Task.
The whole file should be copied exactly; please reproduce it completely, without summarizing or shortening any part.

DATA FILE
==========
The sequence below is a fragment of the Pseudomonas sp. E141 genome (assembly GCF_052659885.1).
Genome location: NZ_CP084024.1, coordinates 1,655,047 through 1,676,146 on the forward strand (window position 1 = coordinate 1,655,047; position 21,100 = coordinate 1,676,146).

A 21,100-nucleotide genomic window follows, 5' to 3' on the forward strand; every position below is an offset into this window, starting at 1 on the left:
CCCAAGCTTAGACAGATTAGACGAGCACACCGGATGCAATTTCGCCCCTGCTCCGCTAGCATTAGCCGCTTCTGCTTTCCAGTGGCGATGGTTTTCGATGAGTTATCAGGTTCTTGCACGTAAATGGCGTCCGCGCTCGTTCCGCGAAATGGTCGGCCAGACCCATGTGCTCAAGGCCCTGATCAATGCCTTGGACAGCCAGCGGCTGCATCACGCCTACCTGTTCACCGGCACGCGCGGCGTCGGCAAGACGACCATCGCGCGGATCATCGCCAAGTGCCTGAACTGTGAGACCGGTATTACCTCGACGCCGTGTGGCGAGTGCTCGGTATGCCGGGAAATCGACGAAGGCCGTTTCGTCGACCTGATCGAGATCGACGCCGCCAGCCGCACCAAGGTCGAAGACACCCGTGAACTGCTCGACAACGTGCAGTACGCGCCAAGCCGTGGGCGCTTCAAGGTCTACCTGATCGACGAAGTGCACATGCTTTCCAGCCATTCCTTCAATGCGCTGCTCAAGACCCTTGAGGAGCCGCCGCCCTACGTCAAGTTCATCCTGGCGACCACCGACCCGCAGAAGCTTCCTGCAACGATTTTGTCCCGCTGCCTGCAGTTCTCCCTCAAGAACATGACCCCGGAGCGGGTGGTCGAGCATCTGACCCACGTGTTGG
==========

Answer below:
The sequence below is a fragment of the Pseudomonas sp. E141 genome (assembly GCF_052659885.1).
Genome location: NZ_CP084024.1, coordinates 1,655,047 through 1,676,146 on the forward strand (window position 1 = coordinate 1,655,047; position 21,100 = coordinate 1,676,146).

A 21,100-nucleotide genomic window follows, 5' to 3' on the forward strand; every position below is an offset into this window, starting at 1 on the left:
CCCAAGCTTAGACAGATTAGACGAGCACACCGGATGCAATTTCGCCCCTGCTCCGCTAGCATTAGCCGCTTCTGCTTTCCAGTGGCGATGGTTTTCGATGAGTTATCAGGTTCTTGCACGTAAATGGCGTCCGCGCTCGTTCCGCGAAATGGTCGGCCAGACCCATGTGCTCAAGGCCCTGATCAATGCCTTGGACAGCCAGCGGCTGCATCACGCCTACCTGTTCACCGGCACGCGCGGCGTCGGCAAGACGACCATCGCGCGGATCATCGCCAAGTGCCTGAACTGTGAGACCGGTATTACCTCGACGCCGTGTGGCGAGTGCTCGGTATGCCGGGAAATCGACGAAGGCCGTTTCGTCGACCTGATCGAGATCGACGCCGCCAGCCGCACCAAGGTCGAAGACACCCGTGAACTGCTCGACAACGTGCAGTACGCGCCAAGCCGTGGGCGCTTCAAGGTCTACCTGATCGACGAAGTGCACATGCTTTCCAGCCATTCCTTCAATGCGCTGCTCAAGACCCTTGAGGAGCCGCCGCCCTACGTCAAGTTCATCCTGGCGACCACCGACCCGCAGAAGCTTCCTGCAACGATTTTGTCCCGCTGCCTGCAGTTCTCCCTCAAGAACATGACCCCGGAGCGGGTGGTCGAGCATCTGACCCACGTGTTGG